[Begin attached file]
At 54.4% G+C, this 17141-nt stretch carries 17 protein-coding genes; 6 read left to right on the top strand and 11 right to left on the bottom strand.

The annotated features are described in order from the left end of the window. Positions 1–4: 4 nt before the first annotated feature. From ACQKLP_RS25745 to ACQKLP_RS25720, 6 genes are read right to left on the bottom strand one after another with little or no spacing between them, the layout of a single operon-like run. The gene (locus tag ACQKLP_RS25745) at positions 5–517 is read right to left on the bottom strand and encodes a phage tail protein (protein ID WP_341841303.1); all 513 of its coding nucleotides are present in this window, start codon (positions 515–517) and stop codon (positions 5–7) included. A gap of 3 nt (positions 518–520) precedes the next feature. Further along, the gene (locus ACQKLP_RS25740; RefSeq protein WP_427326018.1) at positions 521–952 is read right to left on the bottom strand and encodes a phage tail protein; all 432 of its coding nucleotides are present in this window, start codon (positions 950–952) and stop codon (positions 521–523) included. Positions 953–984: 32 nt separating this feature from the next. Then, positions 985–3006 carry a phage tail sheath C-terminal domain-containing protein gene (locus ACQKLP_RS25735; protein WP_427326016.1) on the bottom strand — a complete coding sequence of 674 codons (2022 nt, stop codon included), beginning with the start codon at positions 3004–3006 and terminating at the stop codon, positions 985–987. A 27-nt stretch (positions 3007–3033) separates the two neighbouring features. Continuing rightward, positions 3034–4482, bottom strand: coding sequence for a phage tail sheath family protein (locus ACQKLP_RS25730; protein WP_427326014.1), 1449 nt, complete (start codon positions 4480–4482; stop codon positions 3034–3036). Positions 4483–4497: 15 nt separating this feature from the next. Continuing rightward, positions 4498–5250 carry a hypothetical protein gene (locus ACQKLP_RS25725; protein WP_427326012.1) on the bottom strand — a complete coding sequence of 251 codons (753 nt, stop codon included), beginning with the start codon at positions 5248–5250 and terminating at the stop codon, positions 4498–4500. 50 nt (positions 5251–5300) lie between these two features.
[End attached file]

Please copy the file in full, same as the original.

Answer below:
At 54.4% G+C, this 17141-nt stretch carries 17 protein-coding genes; 6 read left to right on the top strand and 11 right to left on the bottom strand.

The annotated features are described in order from the left end of the window. Positions 1–4: 4 nt before the first annotated feature. From ACQKLP_RS25745 to ACQKLP_RS25720, 6 genes are read right to left on the bottom strand one after another with little or no spacing between them, the layout of a single operon-like run. The gene (locus tag ACQKLP_RS25745) at positions 5–517 is read right to left on the bottom strand and encodes a phage tail protein (protein ID WP_341841303.1); all 513 of its coding nucleotides are present in this window, start codon (positions 515–517) and stop codon (positions 5–7) included. A gap of 3 nt (positions 518–520) precedes the next feature. Further along, the gene (locus ACQKLP_RS25740; RefSeq protein WP_427326018.1) at positions 521–952 is read right to left on the bottom strand and encodes a phage tail protein; all 432 of its coding nucleotides are present in this window, start codon (positions 950–952) and stop codon (positions 521–523) included. Positions 953–984: 32 nt separating this feature from the next. Then, positions 985–3006 carry a phage tail sheath C-terminal domain-containing protein gene (locus ACQKLP_RS25735; protein WP_427326016.1) on the bottom strand — a complete coding sequence of 674 codons (2022 nt, stop codon included), beginning with the start codon at positions 3004–3006 and terminating at the stop codon, positions 985–987. A 27-nt stretch (positions 3007–3033) separates the two neighbouring features. Continuing rightward, positions 3034–4482, bottom strand: coding sequence for a phage tail sheath family protein (locus ACQKLP_RS25730; protein WP_427326014.1), 1449 nt, complete (start codon positions 4480–4482; stop codon positions 3034–3036). Positions 4483–4497: 15 nt separating this feature from the next. Continuing rightward, positions 4498–5250 carry a hypothetical protein gene (locus ACQKLP_RS25725; protein WP_427326012.1) on the bottom strand — a complete coding sequence of 251 codons (753 nt, stop codon included), beginning with the start codon at positions 5248–5250 and terminating at the stop codon, positions 4498–4500. 50 nt (positions 5251–5300) lie between these two features.